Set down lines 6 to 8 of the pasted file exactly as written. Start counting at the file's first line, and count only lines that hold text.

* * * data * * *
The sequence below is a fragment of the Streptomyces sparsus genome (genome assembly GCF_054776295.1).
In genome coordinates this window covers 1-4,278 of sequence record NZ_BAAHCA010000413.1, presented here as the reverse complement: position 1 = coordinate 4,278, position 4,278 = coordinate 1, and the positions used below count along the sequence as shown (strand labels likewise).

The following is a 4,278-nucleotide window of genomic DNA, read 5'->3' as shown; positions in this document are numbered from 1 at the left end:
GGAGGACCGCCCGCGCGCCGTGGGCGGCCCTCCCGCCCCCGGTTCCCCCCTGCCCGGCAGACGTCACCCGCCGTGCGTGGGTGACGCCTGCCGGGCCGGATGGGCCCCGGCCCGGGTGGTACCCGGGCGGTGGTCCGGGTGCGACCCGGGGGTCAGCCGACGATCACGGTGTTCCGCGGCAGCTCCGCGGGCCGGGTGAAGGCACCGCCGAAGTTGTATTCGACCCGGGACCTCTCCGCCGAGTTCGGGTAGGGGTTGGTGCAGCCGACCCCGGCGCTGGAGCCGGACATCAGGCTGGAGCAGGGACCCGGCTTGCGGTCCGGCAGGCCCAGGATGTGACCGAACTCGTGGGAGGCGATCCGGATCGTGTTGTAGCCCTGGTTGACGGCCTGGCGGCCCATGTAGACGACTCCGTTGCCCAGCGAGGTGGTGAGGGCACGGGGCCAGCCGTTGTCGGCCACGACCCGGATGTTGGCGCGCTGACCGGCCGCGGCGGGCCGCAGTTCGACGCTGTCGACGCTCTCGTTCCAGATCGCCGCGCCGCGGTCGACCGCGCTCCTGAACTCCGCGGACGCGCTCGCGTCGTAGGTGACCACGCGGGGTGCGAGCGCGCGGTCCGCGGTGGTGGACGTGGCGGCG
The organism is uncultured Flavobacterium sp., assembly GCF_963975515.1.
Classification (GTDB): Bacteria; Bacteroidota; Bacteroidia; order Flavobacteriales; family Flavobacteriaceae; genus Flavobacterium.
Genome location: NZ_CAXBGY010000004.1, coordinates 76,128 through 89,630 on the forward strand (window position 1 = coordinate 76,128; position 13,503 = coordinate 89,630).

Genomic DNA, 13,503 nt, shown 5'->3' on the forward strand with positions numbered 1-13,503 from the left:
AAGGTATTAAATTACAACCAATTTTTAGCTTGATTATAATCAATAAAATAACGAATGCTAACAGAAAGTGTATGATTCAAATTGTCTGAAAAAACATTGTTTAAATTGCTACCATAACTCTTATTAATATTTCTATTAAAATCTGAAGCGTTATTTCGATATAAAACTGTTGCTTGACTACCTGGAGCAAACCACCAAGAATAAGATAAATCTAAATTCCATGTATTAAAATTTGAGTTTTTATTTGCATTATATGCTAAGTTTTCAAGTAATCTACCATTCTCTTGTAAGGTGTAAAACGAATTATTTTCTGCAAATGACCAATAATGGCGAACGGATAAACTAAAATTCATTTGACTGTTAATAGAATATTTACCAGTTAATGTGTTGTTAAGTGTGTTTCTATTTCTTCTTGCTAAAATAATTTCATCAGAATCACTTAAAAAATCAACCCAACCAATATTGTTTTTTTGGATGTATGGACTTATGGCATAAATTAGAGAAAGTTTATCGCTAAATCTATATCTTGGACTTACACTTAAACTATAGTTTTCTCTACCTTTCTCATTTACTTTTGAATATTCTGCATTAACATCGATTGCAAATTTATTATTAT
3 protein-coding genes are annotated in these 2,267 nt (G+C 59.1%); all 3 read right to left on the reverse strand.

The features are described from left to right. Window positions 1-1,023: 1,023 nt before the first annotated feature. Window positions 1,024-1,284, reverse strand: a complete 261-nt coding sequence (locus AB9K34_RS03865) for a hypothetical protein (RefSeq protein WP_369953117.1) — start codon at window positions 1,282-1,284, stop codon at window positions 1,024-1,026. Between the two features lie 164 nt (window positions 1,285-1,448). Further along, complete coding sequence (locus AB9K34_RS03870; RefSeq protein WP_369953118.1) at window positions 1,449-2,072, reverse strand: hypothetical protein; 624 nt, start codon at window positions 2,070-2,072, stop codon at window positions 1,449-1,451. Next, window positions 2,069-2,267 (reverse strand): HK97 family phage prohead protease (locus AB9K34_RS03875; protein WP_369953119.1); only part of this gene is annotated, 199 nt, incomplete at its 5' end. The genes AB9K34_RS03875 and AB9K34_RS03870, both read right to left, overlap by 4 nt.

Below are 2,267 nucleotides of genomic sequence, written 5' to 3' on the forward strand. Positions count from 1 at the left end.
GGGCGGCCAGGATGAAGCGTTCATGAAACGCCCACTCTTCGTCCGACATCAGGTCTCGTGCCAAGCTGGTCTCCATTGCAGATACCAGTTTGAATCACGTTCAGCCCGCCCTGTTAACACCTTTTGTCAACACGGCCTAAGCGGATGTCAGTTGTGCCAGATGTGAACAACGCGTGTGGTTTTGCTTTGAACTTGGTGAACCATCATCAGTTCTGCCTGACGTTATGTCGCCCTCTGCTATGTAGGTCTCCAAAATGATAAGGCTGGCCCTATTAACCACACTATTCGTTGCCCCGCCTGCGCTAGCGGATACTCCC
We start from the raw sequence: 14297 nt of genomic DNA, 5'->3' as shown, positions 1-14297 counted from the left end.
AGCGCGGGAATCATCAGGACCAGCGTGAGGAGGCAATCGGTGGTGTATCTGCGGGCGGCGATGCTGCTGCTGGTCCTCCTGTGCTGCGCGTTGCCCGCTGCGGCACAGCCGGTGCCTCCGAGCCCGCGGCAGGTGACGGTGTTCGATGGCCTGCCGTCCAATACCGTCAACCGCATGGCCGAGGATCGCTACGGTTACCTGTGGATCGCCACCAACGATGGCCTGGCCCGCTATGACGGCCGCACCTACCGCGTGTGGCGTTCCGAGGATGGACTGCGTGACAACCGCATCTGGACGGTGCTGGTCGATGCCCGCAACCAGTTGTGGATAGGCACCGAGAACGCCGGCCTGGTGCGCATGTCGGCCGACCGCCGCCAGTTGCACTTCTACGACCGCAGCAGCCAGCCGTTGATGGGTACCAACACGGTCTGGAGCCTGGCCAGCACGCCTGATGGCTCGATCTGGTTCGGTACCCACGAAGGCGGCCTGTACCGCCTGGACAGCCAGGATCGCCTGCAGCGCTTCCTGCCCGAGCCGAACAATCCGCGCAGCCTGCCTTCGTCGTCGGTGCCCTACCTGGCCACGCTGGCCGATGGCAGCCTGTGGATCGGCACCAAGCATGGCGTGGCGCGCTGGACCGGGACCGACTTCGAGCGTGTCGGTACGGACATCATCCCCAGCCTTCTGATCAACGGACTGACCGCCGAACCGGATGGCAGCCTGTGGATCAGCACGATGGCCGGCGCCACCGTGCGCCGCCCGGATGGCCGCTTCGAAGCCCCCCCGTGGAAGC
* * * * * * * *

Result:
Classification (GTDB): Bacteria; Bacteroidota; Bacteroidia; order Flavobacteriales; family Flavobacteriaceae; genus Flavobacterium.
Genome location: NZ_CAXBGY010000004.1, coordinates 76,128 through 89,630 on the forward strand (window position 1 = coordinate 76,128; position 13,503 = coordinate 89,630).

Genomic DNA, 13,503 nt, shown 5'->3' on the forward strand with positions numbered 1-13,503 from the left: